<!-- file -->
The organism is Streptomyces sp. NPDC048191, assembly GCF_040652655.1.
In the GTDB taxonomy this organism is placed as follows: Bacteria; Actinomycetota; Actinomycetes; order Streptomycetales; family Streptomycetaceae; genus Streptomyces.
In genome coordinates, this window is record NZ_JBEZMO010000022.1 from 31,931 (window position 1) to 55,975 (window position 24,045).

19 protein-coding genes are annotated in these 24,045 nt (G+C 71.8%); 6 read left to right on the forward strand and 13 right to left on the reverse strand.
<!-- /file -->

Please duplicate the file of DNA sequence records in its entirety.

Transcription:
The organism is Streptomyces sp. NPDC048191, assembly GCF_040652655.1.
In the GTDB taxonomy this organism is placed as follows: Bacteria; Actinomycetota; Actinomycetes; order Streptomycetales; family Streptomycetaceae; genus Streptomyces.
In genome coordinates, this window is record NZ_JBEZMO010000022.1 from 31,931 (window position 1) to 55,975 (window position 24,045).

19 protein-coding genes are annotated in these 24,045 nt (G+C 71.8%); 6 read left to right on the forward strand and 13 right to left on the reverse strand.